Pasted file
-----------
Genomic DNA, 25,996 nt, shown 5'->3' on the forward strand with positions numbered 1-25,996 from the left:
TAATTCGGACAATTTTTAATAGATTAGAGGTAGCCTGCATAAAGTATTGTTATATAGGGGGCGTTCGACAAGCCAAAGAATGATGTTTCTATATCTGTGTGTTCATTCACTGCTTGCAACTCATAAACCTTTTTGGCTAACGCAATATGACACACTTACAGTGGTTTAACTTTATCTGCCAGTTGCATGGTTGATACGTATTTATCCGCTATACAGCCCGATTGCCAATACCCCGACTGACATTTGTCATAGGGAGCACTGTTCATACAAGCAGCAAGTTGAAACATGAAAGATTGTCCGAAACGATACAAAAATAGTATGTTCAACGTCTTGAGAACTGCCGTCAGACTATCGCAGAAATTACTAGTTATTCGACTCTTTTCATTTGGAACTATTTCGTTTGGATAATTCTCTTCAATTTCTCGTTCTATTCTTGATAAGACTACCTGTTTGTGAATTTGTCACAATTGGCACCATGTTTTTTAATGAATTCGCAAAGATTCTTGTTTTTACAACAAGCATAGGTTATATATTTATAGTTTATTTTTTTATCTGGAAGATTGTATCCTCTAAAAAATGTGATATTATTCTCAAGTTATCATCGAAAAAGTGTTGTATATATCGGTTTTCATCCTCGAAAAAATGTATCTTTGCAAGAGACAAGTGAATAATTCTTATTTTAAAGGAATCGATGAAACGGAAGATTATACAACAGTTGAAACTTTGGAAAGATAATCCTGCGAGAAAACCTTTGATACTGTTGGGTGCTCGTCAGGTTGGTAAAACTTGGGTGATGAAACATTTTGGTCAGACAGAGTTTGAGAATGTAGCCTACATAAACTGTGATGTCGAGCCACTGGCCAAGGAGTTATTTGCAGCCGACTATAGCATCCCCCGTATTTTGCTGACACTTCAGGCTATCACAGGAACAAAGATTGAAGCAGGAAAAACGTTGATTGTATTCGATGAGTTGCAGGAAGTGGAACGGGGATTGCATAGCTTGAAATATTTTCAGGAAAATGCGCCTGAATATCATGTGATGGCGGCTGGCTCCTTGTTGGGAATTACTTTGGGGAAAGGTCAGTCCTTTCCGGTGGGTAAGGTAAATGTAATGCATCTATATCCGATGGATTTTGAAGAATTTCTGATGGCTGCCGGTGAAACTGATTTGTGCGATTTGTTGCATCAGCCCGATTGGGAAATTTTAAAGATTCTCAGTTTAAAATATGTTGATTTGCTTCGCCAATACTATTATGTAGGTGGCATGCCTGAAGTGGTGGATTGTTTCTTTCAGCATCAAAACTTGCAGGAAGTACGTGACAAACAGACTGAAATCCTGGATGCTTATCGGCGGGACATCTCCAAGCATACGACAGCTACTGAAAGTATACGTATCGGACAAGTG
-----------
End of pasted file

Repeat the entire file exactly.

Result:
Genomic DNA, 25,996 nt, shown 5'->3' on the forward strand with positions numbered 1-25,996 from the left:
TAATTCGGACAATTTTTAATAGATTAGAGGTAGCCTGCATAAAGTATTGTTATATAGGGGGCGTTCGACAAGCCAAAGAATGATGTTTCTATATCTGTGTGTTCATTCACTGCTTGCAACTCATAAACCTTTTTGGCTAACGCAATATGACACACTTACAGTGGTTTAACTTTATCTGCCAGTTGCATGGTTGATACGTATTTATCCGCTATACAGCCCGATTGCCAATACCCCGACTGACATTTGTCATAGGGAGCACTGTTCATACAAGCAGCAAGTTGAAACATGAAAGATTGTCCGAAACGATACAAAAATAGTATGTTCAACGTCTTGAGAACTGCCGTCAGACTATCGCAGAAATTACTAGTTATTCGACTCTTTTCATTTGGAACTATTTCGTTTGGATAATTCTCTTCAATTTCTCGTTCTATTCTTGATAAGACTACCTGTTTGTGAATTTGTCACAATTGGCACCATGTTTTTTAATGAATTCGCAAAGATTCTTGTTTTTACAACAAGCATAGGTTATATATTTATAGTTTATTTTTTTATCTGGAAGATTGTATCCTCTAAAAAATGTGATATTATTCTCAAGTTATCATCGAAAAAGTGTTGTATATATCGGTTTTCATCCTCGAAAAAATGTATCTTTGCAAGAGACAAGTGAATAATTCTTATTTTAAAGGAATCGATGAAACGGAAGATTATACAACAGTTGAAACTTTGGAAAGATAATCCTGCGAGAAAACCTTTGATACTGTTGGGTGCTCGTCAGGTTGGTAAAACTTGGGTGATGAAACATTTTGGTCAGACAGAGTTTGAGAATGTAGCCTACATAAACTGTGATGTCGAGCCACTGGCCAAGGAGTTATTTGCAGCCGACTATAGCATCCCCCGTATTTTGCTGACACTTCAGGCTATCACAGGAACAAAGATTGAAGCAGGAAAAACGTTGATTGTATTCGATGAGTTGCAGGAAGTGGAACGGGGATTGCATAGCTTGAAATATTTTCAGGAAAATGCGCCTGAATATCATGTGATGGCGGCTGGCTCCTTGTTGGGAATTACTTTGGGGAAAGGTCAGTCCTTTCCGGTGGGTAAGGTAAATGTAATGCATCTATATCCGATGGATTTTGAAGAATTTCTGATGGCTGCCGGTGAAACTGATTTGTGCGATTTGTTGCATCAGCCCGATTGGGAAATTTTAAAGATTCTCAGTTTAAAATATGTTGATTTGCTTCGCCAATACTATTATGTAGGTGGCATGCCTGAAGTGGTGGATTGTTTCTTTCAGCATCAAAACTTGCAGGAAGTACGTGACAAACAGACTGAAATCCTGGATGCTTATCGGCGGGACATCTCCAAGCATACGACAGCTACTGAAAGTATACGTATCGGACAAGTG